Let me get this out of the way – Social media is not going anywhere. 80% of the United States uses at least one social media platform and that number is only going to continue to grow. This is how people communicate and how people are influenced now. Careers are made through this means of communication.
Life shouldn’t be about likes and followers – I agree. I get told this all the time. However, this is a communication tool. This is a way to spread a positive message, inspire change, create a movement. The question I was always ask is “What’s a message without an audience?” The more people you reach, the more impact you have. Before you start building out your in-house agency, you have to acknowledge that this is not going away. So, why not embrace it?
2. Set the tone.
Build excitement and create appeal. It won’t be tough to get students eager to take part in this but it’s on you to set the tone from the beginning. Send out an email or hang up a flyer announcing you are starting an in-house agency and that you are looking for creatives, photographers, and big personalities to get exposure. This is exciting, don’t be afraid to promote that you’re helping them build their following or increase their likes. This isn’t a bad thing, bringing more attention to an art piece increases its price and a video with more views looks better on a resume. This is the same thing as writing a book that gets more sales or having a fundraiser that gets more people to attend. Exposure can be good. I always make sure to stress that our social media approach is impact driven. But, if it gets more exposure, it’s a bonus, but that’s not all that matters.
3. Recruit young people.
Ask yourself, who would be a good fit? who would excel in social media marketing? Look for those that seek attention: Creatives will be great for developing quality content and adding a unique personality. Writers can create stories that people will engage with. Analytics will be able to conduct data driven projects based off of previous research. You want students who are willing to invest in themselves and understand the value. Trust me that will make all the difference.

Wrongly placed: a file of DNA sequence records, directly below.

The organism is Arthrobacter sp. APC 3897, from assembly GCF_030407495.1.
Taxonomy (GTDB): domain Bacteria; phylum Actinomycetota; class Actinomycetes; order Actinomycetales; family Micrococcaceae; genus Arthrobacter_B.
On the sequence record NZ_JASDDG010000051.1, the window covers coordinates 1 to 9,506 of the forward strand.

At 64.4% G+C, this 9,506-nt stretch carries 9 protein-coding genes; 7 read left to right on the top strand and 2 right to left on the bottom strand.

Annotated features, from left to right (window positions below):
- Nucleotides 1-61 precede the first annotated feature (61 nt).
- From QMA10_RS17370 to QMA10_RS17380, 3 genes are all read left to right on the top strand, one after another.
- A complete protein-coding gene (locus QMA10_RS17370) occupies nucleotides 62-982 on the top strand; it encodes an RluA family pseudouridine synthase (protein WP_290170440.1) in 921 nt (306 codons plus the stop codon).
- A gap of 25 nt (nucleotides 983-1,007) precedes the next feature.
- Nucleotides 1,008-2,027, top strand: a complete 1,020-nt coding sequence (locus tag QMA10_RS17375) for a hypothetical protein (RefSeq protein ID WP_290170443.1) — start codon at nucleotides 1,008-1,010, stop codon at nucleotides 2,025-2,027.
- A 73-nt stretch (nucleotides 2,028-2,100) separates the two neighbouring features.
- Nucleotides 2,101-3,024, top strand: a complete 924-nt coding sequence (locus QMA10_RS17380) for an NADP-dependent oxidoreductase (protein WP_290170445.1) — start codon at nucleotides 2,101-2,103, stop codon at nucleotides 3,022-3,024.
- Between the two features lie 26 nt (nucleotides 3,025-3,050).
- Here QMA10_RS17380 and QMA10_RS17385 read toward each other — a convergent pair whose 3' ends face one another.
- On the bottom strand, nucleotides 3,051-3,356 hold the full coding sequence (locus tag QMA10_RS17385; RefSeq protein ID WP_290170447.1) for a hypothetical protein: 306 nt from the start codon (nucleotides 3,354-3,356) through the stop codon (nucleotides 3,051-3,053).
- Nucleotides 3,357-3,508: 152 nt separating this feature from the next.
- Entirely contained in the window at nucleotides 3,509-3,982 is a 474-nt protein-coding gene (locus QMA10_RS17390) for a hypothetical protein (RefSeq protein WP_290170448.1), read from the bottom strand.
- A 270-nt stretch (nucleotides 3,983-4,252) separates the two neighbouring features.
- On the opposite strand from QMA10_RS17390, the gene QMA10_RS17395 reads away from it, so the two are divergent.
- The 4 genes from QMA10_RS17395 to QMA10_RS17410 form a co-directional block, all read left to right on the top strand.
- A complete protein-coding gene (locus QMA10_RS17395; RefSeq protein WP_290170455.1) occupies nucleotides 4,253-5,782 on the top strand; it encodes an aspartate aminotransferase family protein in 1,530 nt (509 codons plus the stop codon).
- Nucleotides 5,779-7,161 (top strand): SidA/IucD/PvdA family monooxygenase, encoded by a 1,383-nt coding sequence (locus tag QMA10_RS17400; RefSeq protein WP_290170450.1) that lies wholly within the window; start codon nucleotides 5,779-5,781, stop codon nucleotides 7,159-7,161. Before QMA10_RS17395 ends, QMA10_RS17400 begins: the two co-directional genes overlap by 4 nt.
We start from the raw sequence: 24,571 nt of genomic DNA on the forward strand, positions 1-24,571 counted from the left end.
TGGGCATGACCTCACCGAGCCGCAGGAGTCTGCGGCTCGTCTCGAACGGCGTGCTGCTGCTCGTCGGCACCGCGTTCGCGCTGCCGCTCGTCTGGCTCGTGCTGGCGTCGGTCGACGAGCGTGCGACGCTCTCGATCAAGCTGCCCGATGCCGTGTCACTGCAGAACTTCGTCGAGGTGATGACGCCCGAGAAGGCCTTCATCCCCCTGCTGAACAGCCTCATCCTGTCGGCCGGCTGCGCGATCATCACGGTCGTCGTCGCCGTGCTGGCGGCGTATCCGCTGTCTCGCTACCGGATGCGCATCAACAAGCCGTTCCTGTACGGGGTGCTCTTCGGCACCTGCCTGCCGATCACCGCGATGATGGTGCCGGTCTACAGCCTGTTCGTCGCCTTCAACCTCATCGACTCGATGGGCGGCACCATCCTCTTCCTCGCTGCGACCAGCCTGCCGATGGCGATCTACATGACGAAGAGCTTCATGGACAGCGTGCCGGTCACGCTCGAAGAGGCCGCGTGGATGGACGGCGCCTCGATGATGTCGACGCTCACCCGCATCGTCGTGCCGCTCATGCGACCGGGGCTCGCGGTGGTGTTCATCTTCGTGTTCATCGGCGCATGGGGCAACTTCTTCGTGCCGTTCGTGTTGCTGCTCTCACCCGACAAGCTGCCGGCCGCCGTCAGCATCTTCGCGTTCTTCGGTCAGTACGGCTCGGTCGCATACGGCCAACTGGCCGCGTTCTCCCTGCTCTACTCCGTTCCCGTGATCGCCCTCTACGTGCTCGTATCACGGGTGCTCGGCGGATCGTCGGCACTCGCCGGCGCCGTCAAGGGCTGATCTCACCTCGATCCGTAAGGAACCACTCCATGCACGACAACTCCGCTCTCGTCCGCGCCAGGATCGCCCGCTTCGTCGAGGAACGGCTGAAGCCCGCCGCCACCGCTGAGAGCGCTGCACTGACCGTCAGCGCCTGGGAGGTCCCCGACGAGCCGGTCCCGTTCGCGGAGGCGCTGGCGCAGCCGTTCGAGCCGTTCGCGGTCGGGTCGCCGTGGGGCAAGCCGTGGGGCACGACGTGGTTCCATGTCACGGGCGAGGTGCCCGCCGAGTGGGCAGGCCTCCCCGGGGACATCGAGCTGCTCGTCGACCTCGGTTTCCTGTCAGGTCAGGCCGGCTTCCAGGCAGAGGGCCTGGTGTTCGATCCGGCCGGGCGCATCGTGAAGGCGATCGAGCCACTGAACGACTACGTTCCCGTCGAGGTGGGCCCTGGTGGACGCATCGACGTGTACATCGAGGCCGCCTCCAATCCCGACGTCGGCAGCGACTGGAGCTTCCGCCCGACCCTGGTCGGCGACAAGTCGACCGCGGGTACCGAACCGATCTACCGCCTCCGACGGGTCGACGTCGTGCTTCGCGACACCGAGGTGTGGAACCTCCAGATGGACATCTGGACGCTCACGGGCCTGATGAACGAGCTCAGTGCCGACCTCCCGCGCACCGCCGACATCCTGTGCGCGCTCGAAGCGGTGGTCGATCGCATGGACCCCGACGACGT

4. Draw the link to their future and what they like.
Social media is the future. Do you want a job where you work from your laptop or your phone? Do you want to never work for anyone? Do you want to work with major brands? If so, get social media experience now. Now more than ever you can create an income from your personality or interests. Food bloggers, makeup vloggers, meme sharers, and gamers are making a 6-figure income through building an online brand. Even if you don’t want to start your own career, remote work has grown by 140% since 2005. That is nearly 10x faster than the rest of the workforce or the self-employed. Learning these skills will give you the ability to work from wherever you want. According to Mondo demand for digital marketing professionals will rise by 38% this year.
5. Provide the resources.
Have the students do research on influencers they follow and who are similar to them. This way they can identify themes that are already being used on the social media platforms and how they can utilize them along with their unique personality.
Then, give them tasks to research on nonprofits and mission-focused organizations. It is the same as if you would provide a writing assignment. You can have them break down commercials and Youtube ads. You can get ideas from what other nonprofits are doing and see what is working for them.